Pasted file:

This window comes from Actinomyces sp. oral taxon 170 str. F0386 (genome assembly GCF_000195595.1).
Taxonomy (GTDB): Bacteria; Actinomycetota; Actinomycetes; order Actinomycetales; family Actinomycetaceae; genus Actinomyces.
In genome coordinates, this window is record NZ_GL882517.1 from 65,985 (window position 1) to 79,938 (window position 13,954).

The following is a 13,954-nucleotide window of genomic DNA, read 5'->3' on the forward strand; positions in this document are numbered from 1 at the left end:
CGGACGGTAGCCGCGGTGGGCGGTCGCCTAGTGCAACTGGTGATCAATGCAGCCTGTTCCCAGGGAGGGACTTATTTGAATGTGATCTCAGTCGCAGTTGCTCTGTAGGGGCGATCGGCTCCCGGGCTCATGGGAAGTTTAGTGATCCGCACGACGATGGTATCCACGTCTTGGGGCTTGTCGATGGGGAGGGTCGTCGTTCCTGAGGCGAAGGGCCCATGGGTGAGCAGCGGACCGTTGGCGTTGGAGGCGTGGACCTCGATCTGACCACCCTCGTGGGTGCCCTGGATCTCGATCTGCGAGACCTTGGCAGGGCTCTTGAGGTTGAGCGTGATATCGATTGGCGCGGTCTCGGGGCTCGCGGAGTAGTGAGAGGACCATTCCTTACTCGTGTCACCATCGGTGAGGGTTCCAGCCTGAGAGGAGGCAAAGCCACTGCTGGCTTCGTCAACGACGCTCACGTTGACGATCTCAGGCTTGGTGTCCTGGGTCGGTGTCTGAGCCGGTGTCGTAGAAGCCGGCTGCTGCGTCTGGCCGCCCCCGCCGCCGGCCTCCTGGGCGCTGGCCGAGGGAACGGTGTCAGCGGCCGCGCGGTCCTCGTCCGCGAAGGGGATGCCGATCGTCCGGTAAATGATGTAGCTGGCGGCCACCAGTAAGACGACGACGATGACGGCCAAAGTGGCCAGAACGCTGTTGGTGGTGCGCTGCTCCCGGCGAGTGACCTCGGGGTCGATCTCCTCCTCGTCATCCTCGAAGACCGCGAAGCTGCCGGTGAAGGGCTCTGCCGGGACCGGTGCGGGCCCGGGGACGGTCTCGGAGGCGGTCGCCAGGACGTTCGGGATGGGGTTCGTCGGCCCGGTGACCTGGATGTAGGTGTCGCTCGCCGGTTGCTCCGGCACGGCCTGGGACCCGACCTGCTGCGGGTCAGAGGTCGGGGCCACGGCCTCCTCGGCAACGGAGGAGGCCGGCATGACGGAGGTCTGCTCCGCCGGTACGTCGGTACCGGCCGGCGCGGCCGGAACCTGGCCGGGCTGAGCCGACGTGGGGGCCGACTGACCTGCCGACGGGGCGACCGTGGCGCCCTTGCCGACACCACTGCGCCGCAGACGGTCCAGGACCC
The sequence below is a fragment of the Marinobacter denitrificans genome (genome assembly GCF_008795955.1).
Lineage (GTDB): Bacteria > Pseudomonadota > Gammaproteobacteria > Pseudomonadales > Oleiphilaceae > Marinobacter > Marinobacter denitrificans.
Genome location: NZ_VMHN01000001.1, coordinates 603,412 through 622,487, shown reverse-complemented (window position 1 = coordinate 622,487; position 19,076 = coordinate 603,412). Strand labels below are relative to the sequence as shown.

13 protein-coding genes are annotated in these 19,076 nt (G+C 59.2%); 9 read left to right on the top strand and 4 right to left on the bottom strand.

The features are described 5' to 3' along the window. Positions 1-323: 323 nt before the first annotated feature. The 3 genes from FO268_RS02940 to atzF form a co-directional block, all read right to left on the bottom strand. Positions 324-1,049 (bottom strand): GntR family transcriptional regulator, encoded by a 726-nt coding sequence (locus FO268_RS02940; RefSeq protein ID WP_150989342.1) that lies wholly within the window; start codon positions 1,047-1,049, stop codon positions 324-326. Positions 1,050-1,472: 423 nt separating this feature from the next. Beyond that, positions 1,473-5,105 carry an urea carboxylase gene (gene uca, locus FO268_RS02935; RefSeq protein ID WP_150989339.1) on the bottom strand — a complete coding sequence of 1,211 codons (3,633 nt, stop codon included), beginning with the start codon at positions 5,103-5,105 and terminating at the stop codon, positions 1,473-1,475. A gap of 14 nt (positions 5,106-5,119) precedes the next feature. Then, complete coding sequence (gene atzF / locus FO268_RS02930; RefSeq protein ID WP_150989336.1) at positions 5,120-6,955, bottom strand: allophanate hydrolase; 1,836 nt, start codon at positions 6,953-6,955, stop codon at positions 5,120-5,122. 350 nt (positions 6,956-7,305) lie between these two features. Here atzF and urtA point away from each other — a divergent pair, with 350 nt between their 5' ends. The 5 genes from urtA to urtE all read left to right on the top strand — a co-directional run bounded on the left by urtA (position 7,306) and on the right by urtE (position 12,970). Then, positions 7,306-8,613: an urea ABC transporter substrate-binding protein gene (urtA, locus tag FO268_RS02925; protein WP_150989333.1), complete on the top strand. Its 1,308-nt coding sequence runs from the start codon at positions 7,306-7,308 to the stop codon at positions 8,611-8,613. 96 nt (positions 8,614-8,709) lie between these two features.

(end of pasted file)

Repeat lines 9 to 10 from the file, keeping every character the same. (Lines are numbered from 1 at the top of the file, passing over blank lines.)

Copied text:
13 protein-coding genes are annotated in these 19,076 nt (G+C 59.2%); 9 read left to right on the top strand and 4 right to left on the bottom strand.

The features are described 5' to 3' along the window. Positions 1-323: 323 nt before the first annotated feature. The 3 genes from FO268_RS02940 to atzF form a co-directional block, all read right to left on the bottom strand. Positions 324-1,049 (bottom strand): GntR family transcriptional regulator, encoded by a 726-nt coding sequence (locus FO268_RS02940; RefSeq protein ID WP_150989342.1) that lies wholly within the window; start codon positions 1,047-1,049, stop codon positions 324-326. Positions 1,050-1,472: 423 nt separating this feature from the next. Beyond that, positions 1,473-5,105 carry an urea carboxylase gene (gene uca, locus FO268_RS02935; RefSeq protein ID WP_150989339.1) on the bottom strand — a complete coding sequence of 1,211 codons (3,633 nt, stop codon included), beginning with the start codon at positions 5,103-5,105 and terminating at the stop codon, positions 1,473-1,475. A gap of 14 nt (positions 5,106-5,119) precedes the next feature. Then, complete coding sequence (gene atzF / locus FO268_RS02930; RefSeq protein ID WP_150989336.1) at positions 5,120-6,955, bottom strand: allophanate hydrolase; 1,836 nt, start codon at positions 6,953-6,955, stop codon at positions 5,120-5,122. 350 nt (positions 6,956-7,305) lie between these two features. Here atzF and urtA point away from each other — a divergent pair, with 350 nt between their 5' ends. The 5 genes from urtA to urtE all read left to right on the top strand — a co-directional run bounded on the left by urtA (position 7,306) and on the right by urtE (position 12,970). Then, positions 7,306-8,613: an urea ABC transporter substrate-binding protein gene (urtA, locus tag FO268_RS02925; protein WP_150989333.1), complete on the top strand. Its 1,308-nt coding sequence runs from the start codon at positions 7,306-7,308 to the stop codon at positions 8,611-8,613. 96 nt (positions 8,614-8,709) lie between these two features.